Last year, Angilee Shah wrote a review at China Beat of Oliver August’s Inside the Red Mansion. The review inspired Simon Fraser University Professor Jeremy Brown to assign the text to a class and he recently invited the book’s protaganist, Lai Changxing, to join his class for a day. Brown and one of his students provide an account of the day’s visit below (for a write-up in Chinese, see this report at The Global Chinese Press).
By Jeremy Brown and Xian Wang
A few days before National Day, Lai Changxing joined our fourth-year Chinese history class at Simon Fraser University. For almost three hours China’s most wanted man answered (and dodged) a wide range of tough questions from students, all of whom had read Oliver August’s Inside the Red Mansion, a book about shady ties between officials and businesspeople in Xiamen, where Lai made his millions and later became enmeshed in a corruption scandal that led him to flee to Canada. Lai lives in Vancouver and sent two of his sons to SFU. What did our class learn from him?
In his responses to student questions, Lai alternated between innocent charm and aggrieved combativeness. He denied giving officials cash-filled briefcases and providing them with modern-day concubines. But he admitted that he actively sought out and took advantage of loopholes. In order to avoid customs duties when importing oil and luxury cars to China, Lai said that he had his oil tankers unload when nobody was watching. His overarching goal was to make more money, he said, so he was constantly looking for opportunities. When local officials announced that new businesses would be exempt from taxes for three years, Lai opened a series of ventures, and then shut them down and changed their names before they hit the three year mark, managing to perpetually avoid taxes.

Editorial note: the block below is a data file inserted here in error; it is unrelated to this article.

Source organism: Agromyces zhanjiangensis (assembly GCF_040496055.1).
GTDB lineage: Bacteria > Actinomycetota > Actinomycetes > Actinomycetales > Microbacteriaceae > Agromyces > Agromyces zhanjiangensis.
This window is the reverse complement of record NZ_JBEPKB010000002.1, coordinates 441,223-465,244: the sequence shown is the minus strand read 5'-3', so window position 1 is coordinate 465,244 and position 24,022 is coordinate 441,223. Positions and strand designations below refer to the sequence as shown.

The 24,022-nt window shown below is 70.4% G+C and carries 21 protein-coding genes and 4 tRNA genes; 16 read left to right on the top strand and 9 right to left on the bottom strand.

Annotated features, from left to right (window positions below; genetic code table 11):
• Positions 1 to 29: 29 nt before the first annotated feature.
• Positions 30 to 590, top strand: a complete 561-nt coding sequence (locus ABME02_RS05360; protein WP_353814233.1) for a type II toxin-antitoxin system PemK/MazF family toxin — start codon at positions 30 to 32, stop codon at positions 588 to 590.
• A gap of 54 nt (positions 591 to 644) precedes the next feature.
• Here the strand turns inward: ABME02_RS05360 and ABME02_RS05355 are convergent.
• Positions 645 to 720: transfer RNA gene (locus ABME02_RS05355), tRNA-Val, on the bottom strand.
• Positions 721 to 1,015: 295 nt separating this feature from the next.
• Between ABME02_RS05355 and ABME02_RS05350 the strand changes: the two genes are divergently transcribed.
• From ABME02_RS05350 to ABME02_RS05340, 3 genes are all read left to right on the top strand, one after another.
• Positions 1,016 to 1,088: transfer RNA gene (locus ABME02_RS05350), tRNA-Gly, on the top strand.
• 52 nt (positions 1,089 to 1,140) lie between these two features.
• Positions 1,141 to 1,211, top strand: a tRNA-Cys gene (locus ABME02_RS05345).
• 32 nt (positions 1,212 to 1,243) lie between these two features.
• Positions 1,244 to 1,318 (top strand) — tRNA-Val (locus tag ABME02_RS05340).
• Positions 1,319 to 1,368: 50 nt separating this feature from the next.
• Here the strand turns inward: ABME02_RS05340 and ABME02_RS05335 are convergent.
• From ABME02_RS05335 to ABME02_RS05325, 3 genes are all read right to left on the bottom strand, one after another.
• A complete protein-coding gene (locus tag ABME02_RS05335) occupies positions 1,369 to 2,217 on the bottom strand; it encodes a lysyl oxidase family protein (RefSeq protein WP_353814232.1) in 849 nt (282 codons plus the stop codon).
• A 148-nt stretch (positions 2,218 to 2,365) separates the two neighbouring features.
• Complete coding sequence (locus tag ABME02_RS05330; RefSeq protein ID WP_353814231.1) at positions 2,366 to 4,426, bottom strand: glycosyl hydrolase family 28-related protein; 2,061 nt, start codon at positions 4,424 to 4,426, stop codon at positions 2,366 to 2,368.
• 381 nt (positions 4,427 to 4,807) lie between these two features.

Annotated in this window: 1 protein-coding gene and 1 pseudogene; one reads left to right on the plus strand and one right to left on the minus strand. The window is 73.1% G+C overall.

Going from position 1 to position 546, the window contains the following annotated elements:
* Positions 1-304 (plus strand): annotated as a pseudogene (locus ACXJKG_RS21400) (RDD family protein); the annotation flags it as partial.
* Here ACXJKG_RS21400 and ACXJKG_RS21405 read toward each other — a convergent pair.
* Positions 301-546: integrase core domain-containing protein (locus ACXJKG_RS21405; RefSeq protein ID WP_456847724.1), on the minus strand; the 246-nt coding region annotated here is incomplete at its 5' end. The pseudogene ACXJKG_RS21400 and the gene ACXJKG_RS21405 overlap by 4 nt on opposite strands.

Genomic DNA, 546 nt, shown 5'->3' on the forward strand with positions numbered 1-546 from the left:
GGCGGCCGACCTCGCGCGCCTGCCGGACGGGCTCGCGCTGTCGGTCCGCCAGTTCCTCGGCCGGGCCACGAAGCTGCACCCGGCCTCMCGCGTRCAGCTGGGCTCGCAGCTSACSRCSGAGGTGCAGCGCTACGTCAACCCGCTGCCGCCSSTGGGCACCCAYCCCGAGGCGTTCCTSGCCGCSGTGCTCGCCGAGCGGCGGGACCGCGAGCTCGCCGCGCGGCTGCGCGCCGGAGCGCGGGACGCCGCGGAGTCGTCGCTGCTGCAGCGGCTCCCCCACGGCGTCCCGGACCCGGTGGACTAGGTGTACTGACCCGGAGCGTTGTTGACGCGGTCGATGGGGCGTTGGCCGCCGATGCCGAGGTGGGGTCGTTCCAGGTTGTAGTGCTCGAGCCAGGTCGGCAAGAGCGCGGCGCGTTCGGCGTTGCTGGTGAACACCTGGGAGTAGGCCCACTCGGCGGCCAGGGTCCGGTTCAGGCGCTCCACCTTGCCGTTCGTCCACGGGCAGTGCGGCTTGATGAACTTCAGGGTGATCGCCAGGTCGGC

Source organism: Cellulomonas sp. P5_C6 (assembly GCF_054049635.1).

Lai, who has been battling Canadian deportation orders in the courts for ten years, repeatedly sang the praises of Canadian democracy, justice, and human rights. But he also hedged his bets, saying that he admired President Hu Jintao, who came to power after Lai fled to Vancouver. If Hu Jintao were to revisit his case, Lai said, Hu would surely acknowledge Lai’s innocence. Lai said that he was not worried “one bit” that Canadian Prime Minister Stephen Harper would arrange to hand him over to Hu Jintao in advance of Harper’s possible visit to Beijing in November. “I trust Canadian law,” Lai said.
Lai’s charm offensive was not entirely convincing to the 22 SFU history students in attendance. After Lai’s visit, some students said that they sympathized with him and admired his ability to build a business empire within a flawed political system. But even more students said that they had a worse impression of him than before the class. Some claimed that his body language and darting eyes signaled dishonesty, said that it seemed unlikely that Lai’s “loopholes” could have been opened so wide without bribery, and protested that Lai’s insistence that he had never sung karaoke was impossible.
When Lai argued that most Chinese officials had bought their positions and that corruption in China is even worse today than when he left in 1999, one student asked if Lai had considered bribing his way back home. If officials are so corruptible, the student wondered, why not just pay them off to avoid the death penalty? Lai answered, “Certainly not! I do not trust the promises of any officials. Why should I believe that they won’t execute me right away?”
Whether or not they believed Lai’s claims of innocence, many students said that they left the class convinced that the Communist Party’s political authority trumps both the rule of law and the seductive power of bribery in today’s China. The reform era may have allowed Lai to achieve incredible wealth through questionable means, but once the political climate turned against him in 1999, no bribe, no matter how big, could have saved him.
Jeremy Brown is Assistant Professor of History at Simon Fraser University in Burnaby, British Columbia.
Xian Wang is an undergraduate in International Studies at Simon Fraser University.
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